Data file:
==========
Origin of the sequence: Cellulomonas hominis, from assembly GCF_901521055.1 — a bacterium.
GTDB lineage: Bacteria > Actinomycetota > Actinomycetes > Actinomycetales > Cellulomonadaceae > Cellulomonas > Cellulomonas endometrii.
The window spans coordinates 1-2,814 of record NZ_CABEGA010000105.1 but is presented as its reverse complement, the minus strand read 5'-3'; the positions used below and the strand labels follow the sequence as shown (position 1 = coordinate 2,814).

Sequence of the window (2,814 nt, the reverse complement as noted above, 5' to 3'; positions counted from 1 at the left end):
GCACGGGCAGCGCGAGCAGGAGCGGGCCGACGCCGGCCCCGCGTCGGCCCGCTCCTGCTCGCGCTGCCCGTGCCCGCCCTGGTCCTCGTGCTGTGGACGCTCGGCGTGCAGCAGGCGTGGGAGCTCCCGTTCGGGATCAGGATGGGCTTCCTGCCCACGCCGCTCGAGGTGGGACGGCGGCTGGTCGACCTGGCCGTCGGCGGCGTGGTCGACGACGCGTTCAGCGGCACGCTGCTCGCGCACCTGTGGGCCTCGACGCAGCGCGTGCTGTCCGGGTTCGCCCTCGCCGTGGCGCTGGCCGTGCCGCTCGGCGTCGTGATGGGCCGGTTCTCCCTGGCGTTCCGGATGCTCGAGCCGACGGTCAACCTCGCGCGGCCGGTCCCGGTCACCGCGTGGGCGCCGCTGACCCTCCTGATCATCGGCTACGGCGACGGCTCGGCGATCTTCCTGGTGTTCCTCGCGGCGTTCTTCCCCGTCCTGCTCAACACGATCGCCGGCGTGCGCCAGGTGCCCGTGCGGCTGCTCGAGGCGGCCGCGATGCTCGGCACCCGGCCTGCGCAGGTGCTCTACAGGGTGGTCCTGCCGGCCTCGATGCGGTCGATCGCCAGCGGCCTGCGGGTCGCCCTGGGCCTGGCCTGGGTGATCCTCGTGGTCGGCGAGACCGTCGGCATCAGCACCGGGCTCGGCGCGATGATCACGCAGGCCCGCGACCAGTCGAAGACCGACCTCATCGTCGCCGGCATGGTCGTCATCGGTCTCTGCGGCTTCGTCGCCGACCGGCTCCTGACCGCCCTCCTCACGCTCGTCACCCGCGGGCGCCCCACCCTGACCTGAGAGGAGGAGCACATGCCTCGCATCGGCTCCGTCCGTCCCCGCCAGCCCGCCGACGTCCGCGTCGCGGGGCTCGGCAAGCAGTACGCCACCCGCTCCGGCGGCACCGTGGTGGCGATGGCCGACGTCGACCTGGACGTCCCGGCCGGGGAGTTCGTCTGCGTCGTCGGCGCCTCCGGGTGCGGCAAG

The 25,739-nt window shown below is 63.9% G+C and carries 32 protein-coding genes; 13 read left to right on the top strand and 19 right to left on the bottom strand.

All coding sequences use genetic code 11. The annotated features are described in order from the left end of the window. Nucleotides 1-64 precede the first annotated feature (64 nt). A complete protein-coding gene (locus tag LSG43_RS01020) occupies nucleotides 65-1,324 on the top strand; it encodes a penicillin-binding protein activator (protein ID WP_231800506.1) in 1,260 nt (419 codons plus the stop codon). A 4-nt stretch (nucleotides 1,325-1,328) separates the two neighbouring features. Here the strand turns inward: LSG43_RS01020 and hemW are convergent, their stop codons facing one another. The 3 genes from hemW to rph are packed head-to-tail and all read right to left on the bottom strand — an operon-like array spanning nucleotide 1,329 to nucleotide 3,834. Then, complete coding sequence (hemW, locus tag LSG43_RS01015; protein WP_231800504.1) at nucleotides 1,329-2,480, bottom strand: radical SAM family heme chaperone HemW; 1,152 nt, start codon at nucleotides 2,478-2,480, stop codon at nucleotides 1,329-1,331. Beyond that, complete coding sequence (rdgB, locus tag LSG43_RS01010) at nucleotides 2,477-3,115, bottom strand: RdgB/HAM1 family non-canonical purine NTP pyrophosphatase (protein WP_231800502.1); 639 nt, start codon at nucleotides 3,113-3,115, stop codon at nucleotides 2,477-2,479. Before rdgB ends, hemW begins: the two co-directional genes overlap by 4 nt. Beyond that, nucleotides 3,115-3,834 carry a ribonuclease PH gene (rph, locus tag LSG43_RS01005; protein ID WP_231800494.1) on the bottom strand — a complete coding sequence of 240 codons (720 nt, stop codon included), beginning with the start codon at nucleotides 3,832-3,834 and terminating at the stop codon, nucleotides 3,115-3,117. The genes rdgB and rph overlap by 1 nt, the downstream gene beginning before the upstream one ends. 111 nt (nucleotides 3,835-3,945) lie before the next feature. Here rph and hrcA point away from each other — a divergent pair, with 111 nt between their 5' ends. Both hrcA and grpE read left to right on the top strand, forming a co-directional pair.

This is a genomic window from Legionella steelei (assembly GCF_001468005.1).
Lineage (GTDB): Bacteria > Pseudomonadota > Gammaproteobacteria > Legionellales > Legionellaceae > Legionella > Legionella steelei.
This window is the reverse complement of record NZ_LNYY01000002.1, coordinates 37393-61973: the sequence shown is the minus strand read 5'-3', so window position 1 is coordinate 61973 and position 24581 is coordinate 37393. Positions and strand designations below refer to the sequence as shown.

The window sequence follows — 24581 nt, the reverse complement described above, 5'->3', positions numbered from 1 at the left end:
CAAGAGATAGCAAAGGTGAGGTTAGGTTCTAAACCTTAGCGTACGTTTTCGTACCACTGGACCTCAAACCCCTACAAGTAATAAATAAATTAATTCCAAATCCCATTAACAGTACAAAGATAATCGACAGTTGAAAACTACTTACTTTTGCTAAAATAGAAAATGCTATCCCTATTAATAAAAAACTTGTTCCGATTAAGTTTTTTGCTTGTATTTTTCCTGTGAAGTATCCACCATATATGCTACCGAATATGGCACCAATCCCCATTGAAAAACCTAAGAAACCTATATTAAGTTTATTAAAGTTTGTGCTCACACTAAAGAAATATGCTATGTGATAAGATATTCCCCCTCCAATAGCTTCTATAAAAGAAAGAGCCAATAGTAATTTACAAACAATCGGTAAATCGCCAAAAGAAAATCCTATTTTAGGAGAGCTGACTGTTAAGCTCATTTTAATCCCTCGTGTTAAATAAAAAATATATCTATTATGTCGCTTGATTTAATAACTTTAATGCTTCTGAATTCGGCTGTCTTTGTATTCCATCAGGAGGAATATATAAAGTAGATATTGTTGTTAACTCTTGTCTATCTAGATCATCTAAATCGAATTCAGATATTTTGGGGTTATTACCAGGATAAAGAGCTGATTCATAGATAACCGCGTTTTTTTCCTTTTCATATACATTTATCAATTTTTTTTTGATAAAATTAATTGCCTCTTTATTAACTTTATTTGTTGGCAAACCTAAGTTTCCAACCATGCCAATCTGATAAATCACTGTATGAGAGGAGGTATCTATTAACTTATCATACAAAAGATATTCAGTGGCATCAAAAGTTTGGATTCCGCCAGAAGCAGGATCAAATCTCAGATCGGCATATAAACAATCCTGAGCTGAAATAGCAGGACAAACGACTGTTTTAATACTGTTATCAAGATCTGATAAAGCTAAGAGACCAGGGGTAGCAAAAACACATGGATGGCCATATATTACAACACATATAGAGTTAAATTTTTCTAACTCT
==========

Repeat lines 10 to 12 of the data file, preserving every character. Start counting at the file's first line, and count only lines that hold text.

This window is the reverse complement of record NZ_LNYY01000002.1, coordinates 37393-61973: the sequence shown is the minus strand read 5'-3', so window position 1 is coordinate 61973 and position 24581 is coordinate 37393. Positions and strand designations below refer to the sequence as shown.

The window sequence follows — 24581 nt, the reverse complement described above, 5'->3', positions numbered from 1 at the left end:
CAAGAGATAGCAAAGGTGAGGTTAGGTTCTAAACCTTAGCGTACGTTTTCGTACCACTGGACCTCAAACCCCTACAAGTAATAAATAAATTAATTCCAAATCCCATTAACAGTACAAAGATAATCGACAGTTGAAAACTACTTACTTTTGCTAAAATAGAAAATGCTATCCCTATTAATAAAAAACTTGTTCCGATTAAGTTTTTTGCTTGTATTTTTCCTGTGAAGTATCCACCATATATGCTACCGAATATGGCACCAATCCCCATTGAAAAACCTAAGAAACCTATATTAAGTTTATTAAAGTTTGTGCTCACACTAAAGAAATATGCTATGTGATAAGATATTCCCCCTCCAATAGCTTCTATAAAAGAAAGAGCCAATAGTAATTTACAAACAATCGGTAAATCGCCAAAAGAAAATCCTATTTTAGGAGAGCTGACTGTTAAGCTCATTTTAATCCCTCGTGTTAAATAAAAAATATATCTATTATGTCGCTTGATTTAATAACTTTAATGCTTCTGAATTCGGCTGTCTTTGTATTCCATCAGGAGGAATATATAAAGTAGATATTGTTGTTAACTCTTGTCTATCTAGATCATCTAAATCGAATTCAGATATTTTGGGGTTATTACCAGGATAAAGAGCTGATTCATAGATAACCGCGTTTTTTTCCTTTTCATATACATTTATCAATTTTTTTTTGATAAAATTAATTGCCTCTTTATTAACTTTATTTGTTGGCAAACCTAAGTTTCCAACCATGCCAATCTGATAAATCACTGTATGAGAGGAGGTATCTATTAACTTATCATACAAAAGATATTCAGTGGCATCAAAAGTTTGGATTCCGCCAGAAGCAGGATCAAATCTCAGATCGGCATATAAACAATCCTGAGCTGAAATAGCAGGACAAACGACTGTTTTAATACTGTTATCAAGATCTGATAAAGCTAAGAGACCAGGGGTAGCAAAAACACATGGATGGCCATATATTACAACACATATAGAGTTAAATTTTTCTAACTCT